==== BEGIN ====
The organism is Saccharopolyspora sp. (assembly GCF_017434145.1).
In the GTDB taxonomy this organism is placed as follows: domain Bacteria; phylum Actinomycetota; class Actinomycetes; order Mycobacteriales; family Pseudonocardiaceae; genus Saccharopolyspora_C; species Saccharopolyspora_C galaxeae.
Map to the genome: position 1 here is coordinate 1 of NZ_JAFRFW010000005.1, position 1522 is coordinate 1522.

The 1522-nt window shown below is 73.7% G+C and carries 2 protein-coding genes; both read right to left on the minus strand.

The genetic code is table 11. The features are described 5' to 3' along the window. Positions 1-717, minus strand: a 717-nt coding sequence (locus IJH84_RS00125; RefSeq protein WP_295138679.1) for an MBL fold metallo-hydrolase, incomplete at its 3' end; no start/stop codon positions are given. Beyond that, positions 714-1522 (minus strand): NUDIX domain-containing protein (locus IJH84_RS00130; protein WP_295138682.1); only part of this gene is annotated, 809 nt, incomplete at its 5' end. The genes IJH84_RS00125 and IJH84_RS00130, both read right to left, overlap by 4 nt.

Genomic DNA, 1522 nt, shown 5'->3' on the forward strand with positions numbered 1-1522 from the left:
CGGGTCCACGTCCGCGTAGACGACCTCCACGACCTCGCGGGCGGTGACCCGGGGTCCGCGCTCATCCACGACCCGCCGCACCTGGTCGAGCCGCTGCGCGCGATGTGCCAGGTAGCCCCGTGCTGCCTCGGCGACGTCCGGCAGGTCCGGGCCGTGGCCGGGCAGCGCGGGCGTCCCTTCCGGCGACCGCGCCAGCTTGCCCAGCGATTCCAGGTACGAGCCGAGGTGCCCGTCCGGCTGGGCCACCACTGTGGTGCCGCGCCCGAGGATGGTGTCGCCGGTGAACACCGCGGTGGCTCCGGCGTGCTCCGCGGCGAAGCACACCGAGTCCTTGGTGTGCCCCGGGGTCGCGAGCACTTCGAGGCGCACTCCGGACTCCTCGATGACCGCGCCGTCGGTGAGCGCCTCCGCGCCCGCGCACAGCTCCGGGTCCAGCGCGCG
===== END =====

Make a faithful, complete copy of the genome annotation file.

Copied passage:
The organism is Saccharopolyspora sp. (assembly GCF_017434145.1).
In the GTDB taxonomy this organism is placed as follows: domain Bacteria; phylum Actinomycetota; class Actinomycetes; order Mycobacteriales; family Pseudonocardiaceae; genus Saccharopolyspora_C; species Saccharopolyspora_C galaxeae.
Map to the genome: position 1 here is coordinate 1 of NZ_JAFRFW010000005.1, position 1522 is coordinate 1522.

The 1522-nt window shown below is 73.7% G+C and carries 2 protein-coding genes; both read right to left on the minus strand.

The genetic code is table 11. The features are described 5' to 3' along the window. Positions 1-717, minus strand: a 717-nt coding sequence (locus IJH84_RS00125; RefSeq protein WP_295138679.1) for an MBL fold metallo-hydrolase, incomplete at its 3' end; no start/stop codon positions are given. Beyond that, positions 714-1522 (minus strand): NUDIX domain-containing protein (locus IJH84_RS00130; protein WP_295138682.1); only part of this gene is annotated, 809 nt, incomplete at its 5' end. The genes IJH84_RS00125 and IJH84_RS00130, both read right to left, overlap by 4 nt.

Genomic DNA, 1522 nt, shown 5'->3' on the forward strand with positions numbered 1-1522 from the left:
CGGGTCCACGTCCGCGTAGACGACCTCCACGACCTCGCGGGCGGTGACCCGGGGTCCGCGCTCATCCACGACCCGCCGCACCTGGTCGAGCCGCTGCGCGCGATGTGCCAGGTAGCCCCGTGCTGCCTCGGCGACGTCCGGCAGGTCCGGGCCGTGGCCGGGCAGCGCGGGCGTCCCTTCCGGCGACCGCGCCAGCTTGCCCAGCGATTCCAGGTACGAGCCGAGGTGCCCGTCCGGCTGGGCCACCACTGTGGTGCCGCGCCCGAGGATGGTGTCGCCGGTGAACACCGCGGTGGCTCCGGCGTGCTCCGCGGCGAAGCACACCGAGTCCTTGGTGTGCCCCGGGGTCGCGAGCACTTCGAGGCGCACTCCGGACTCCTCGATGACCGCGCCGTCGGTGAGCGCCTCCGCGCCCGCGCACAGCTCCGGGTCCAGCGCGCG